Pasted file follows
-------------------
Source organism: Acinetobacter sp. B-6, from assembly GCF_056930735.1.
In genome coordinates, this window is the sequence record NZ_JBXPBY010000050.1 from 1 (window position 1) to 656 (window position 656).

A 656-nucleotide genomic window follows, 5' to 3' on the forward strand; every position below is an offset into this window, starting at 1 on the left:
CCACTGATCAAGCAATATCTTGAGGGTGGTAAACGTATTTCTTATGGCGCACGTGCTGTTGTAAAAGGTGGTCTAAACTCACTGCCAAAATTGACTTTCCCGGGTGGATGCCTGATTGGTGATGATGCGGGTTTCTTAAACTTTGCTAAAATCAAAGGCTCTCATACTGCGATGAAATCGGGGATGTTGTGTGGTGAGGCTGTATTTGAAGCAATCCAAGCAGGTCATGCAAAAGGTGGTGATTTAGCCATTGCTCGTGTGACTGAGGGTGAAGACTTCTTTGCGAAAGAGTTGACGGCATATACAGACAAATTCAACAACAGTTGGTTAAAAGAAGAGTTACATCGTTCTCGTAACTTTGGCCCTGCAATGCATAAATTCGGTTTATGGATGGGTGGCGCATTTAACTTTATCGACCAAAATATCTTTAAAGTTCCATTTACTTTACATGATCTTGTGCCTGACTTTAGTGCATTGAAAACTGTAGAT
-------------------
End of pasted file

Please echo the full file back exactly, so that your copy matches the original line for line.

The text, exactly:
Source organism: Acinetobacter sp. B-6, from assembly GCF_056930735.1.
In genome coordinates, this window is the sequence record NZ_JBXPBY010000050.1 from 1 (window position 1) to 656 (window position 656).

A 656-nucleotide genomic window follows, 5' to 3' on the forward strand; every position below is an offset into this window, starting at 1 on the left:
CCACTGATCAAGCAATATCTTGAGGGTGGTAAACGTATTTCTTATGGCGCACGTGCTGTTGTAAAAGGTGGTCTAAACTCACTGCCAAAATTGACTTTCCCGGGTGGATGCCTGATTGGTGATGATGCGGGTTTCTTAAACTTTGCTAAAATCAAAGGCTCTCATACTGCGATGAAATCGGGGATGTTGTGTGGTGAGGCTGTATTTGAAGCAATCCAAGCAGGTCATGCAAAAGGTGGTGATTTAGCCATTGCTCGTGTGACTGAGGGTGAAGACTTCTTTGCGAAAGAGTTGACGGCATATACAGACAAATTCAACAACAGTTGGTTAAAAGAAGAGTTACATCGTTCTCGTAACTTTGGCCCTGCAATGCATAAATTCGGTTTATGGATGGGTGGCGCATTTAACTTTATCGACCAAAATATCTTTAAAGTTCCATTTACTTTACATGATCTTGTGCCTGACTTTAGTGCATTGAAAACTGTAGAT